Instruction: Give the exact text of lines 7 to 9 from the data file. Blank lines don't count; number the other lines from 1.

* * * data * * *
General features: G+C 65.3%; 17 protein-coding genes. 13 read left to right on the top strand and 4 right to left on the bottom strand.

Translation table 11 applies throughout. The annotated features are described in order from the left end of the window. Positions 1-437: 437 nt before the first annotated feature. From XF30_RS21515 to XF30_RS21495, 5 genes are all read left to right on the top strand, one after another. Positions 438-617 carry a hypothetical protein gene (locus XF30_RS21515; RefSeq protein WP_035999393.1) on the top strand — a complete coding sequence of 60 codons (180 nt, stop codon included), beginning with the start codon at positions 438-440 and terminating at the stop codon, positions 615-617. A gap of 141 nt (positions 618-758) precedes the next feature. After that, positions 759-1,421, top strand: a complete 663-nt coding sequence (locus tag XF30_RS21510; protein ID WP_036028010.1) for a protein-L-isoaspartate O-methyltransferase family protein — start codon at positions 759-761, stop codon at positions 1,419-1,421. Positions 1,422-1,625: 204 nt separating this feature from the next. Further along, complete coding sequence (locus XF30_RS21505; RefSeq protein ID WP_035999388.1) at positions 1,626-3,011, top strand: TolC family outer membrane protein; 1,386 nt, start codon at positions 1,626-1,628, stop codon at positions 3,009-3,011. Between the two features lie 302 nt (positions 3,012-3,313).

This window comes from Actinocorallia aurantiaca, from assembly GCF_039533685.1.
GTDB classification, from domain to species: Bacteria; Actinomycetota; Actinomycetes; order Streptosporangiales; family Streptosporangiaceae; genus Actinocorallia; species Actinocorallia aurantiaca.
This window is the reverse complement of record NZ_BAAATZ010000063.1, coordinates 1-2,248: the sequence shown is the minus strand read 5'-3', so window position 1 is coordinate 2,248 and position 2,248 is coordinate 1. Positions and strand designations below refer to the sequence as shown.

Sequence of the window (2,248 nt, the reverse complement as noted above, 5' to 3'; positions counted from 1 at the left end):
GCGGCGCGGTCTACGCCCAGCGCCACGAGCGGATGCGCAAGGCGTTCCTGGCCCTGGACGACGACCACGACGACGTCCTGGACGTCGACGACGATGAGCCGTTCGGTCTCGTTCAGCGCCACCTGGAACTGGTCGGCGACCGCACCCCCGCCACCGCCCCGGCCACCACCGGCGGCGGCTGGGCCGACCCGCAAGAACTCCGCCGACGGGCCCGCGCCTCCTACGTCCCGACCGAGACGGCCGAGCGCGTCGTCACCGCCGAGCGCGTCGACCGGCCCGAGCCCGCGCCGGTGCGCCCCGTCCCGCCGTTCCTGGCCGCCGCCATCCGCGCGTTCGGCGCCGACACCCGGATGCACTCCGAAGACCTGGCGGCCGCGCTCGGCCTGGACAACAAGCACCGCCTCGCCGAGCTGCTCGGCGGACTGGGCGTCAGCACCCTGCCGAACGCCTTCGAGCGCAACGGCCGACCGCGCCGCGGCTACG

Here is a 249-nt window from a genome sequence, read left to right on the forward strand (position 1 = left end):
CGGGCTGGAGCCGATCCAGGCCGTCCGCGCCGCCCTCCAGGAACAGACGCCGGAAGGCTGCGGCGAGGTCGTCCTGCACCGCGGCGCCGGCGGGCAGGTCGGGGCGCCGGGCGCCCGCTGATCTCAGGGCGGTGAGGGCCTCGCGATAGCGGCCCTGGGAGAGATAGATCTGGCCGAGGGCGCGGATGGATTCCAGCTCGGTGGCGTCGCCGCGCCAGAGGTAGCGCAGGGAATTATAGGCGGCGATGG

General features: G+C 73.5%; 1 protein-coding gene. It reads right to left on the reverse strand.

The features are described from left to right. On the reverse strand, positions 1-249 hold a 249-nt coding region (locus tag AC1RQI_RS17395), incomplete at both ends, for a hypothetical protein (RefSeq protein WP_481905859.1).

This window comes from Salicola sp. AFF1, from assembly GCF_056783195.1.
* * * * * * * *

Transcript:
GCGGCGCGGTCTACGCCCAGCGCCACGAGCGGATGCGCAAGGCGTTCCTGGCCCTGGACGACGACCACGACGACGTCCTGGACGTCGACGACGATGAGCCGTTCGGTCTCGTTCAGCGCCACCTGGAACTGGTCGGCGACCGCACCCCCGCCACCGCCCCGGCCACCACCGGCGGCGGCTGGGCCGACCCGCAAGAACTCCGCCGACGGGCCCGCGCCTCCTACGTCCCGACCGAGACGGCCGAGCGCGTCGTCACCGCCGAGCGCGTCGACCGGCCCGAGCCCGCGCCGGTGCGCCCCGTCCCGCCGTTCCTGGCCGCCGCCATCCGCGCGTTCGGCGCCGACACCCGGATGCACTCCGAAGACCTGGCGGCCGCGCTCGGCCTGGACAACAAGCACCGCCTCGCCGAGCTGCTCGGCGGACTGGGCGTCAGCACCCTGCCGAACGCCTTCGAGCGCAACGGCCGACCGCGCCGCGGCTACG

Here is a 249-nt window from a genome sequence, read left to right on the forward strand (position 1 = left end):
CGGGCTGGAGCCGATCCAGGCCGTCCGCGCCGCCCTCCAGGAACAGACGCCGGAAGGCTGCGGCGAGGTCGTCCTGCACCGCGGCGCCGGCGGGCAGGTCGGGGCGCCGGGCGCCCGCTGATCTCAGGGCGGTGAGGGCCTCGCGATAGCGGCCCTGGGAGAGATAGATCTGGCCGAGGGCGCGGATGGATTCCAGCTCGGTGGCGTCGCCGCGCCAGAGGTAGCGCAGGGAATTATAGGCGGCGATGG